We have already covered some of the biggest risk factors for cardiovascular health problems before (obesity, lack of exercise, high blood pressure, poor diet, smoking, etc), but new research is discovering some interesting, and far less common factors that could be putting you at risk without realizing it. What are these less obvious risk factors?
1. Your Asthma Medication, if You Take it Daily
According to an article published in the journal Arteriosclerosis, Thrombosis, and Vascular Biology, asthma that requires daily medication is associated with a 60 percent higher risk of a heart attack, stroke, or death from cardiovascular disease.
2. Your Heartburn Medication, if You’re Using PPIs.
According to recent study by Stanford University, taking proton pump inhibitors (PPIs)—such as Prilosec, Nexium and Prevacid—was associated with a 16 to 21 percent higher risk of heart attack.
Curiously, the study did not find a similar link associated with another commonly used type of heartburn medication: H2 blockers—such as Tagamet, Pepcid and Zantac.
What’s the difference? They think that since PPIs can reduce the production of nitric oxide, an important molecule that helps maintain the inner linings of your blood vessels, they might also accelerate heart disease.
3. Your Migraines, if They Have an Aura
Migraine auras mean that your migraines are preceded by visual symptoms. According to a 2013 study by the Women’s Health, middle-aged and older women in particular were at an increased risk of heart attack if they had these kinds of migraines.
How big was the increased risk? According to researcher Tobias Kurth, M.D., of Brigham and Women’s Hospital in Boston and the French National Institute of Health, this symptom was found to be the second-strongest contributor to heart attack and stroke risk after high blood pressure.
4. Skipping Your Yearly Flu Vaccine
Recent research has shown that the yearly flu vaccine actually decreases your odds of having a heart attack by 50 percent in the year following the shot compared with those who don’t get the vaccine. Why? Antibodies that are produced after the vaccination activate molecular processes that protect and strengthen your cardiovascular system.
5. Your Weak Grip
According to research published in May 2015 by the Lancet, the force you exert when you squeeze something as firmly as possible in your hand is another predictor of heart attack risk. Scientists found that for every 5-kilogram (11-pound) decline in grip strength, there was a 7 percent higher risk of having a heart attack and 17 percent higher risk of cardiovascular death.
6. Resetting Your Clock for Daylight Saving Time
When you adjust your clock to accommodate for Daylight Saving Time, you’re also disturbing your circadian rhythm. According to research by the American College of Cardiology, there is a 25 percent increase in the number of heart attacks that occur on the Monday after we set our clocks forward by one hour compared with other Mondays during the year. In contrast, there is a 21 percent decrease in the number of heart attacks that occur on the Tuesday after we set our clocks back by one hour.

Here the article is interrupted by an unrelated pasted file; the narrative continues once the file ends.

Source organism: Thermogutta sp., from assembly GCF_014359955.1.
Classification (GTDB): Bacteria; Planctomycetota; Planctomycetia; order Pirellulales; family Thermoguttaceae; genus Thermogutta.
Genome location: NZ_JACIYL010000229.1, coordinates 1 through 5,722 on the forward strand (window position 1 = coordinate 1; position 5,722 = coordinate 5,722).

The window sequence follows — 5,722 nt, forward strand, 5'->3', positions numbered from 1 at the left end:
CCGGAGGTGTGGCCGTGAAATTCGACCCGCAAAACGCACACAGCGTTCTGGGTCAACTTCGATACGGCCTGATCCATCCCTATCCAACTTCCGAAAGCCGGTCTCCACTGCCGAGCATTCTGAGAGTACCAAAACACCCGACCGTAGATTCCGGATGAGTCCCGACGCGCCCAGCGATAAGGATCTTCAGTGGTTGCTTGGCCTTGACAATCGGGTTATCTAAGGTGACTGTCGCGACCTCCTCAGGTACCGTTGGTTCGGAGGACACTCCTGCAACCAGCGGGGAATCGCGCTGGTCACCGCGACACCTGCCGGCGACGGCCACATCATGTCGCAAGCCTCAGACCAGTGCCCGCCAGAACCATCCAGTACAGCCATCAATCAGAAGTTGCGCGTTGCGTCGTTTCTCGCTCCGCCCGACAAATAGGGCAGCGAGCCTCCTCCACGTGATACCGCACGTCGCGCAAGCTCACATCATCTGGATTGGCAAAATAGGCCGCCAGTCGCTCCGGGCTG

7. Your Drinking Habits
Research published in the journal Epidemiology found that the chances of having a heart attack increased 72 percent in the first hour after drinking alcohol. When you start drinking, your heart rate and blood pressure increase, and your blood is more likely to clot. However, about 24 hours after consuming alcohol, the overall risk of heart attack decreases by 14 percent.
Basically, alcohol may provide a protective effect over time, but it also may cause a temporary spike in heart attack risk. It’s best to consume it in small but regular doses.
8. Your Temper
According to a 2014 study published in the European Heart Journal, patients who described their mood as “furious” or “enraged” were five time more likely to have a heart attack in the two hours after an intense bout of anger.
9. Traumatic Events (if you’re a woman)
According to research by the American Heart Association, traumatic life events—like the death of a loved one or a life-threatening illness—increased heart attack risk for middle-aged and older women by nearly 70 percent.
10. Your Painkillers
Commonly used over-the-counter and prescription painkillers known as NSAIDs (i.e. brands like Advil, Motrin, and Aleve) come with a warning about an increased risk of heart attack and stroke. According to several new studies by the FDA, the risks are greater than previously thought, and can increase even after using NSAIDs for a short time. The risk also increases with higher doses, so it’s recommended to always use the lowest viable does.
It’s important to understand these less common risk factors, so you know what to keep an eye out for. When you visit your doctor, ask them about any questions you may have. It’s important you understand your own individual risk factors and are able to plan accordingly. That’s what can set you on the path to effective, long-term cardiovascular health management.
Thank you for reading!
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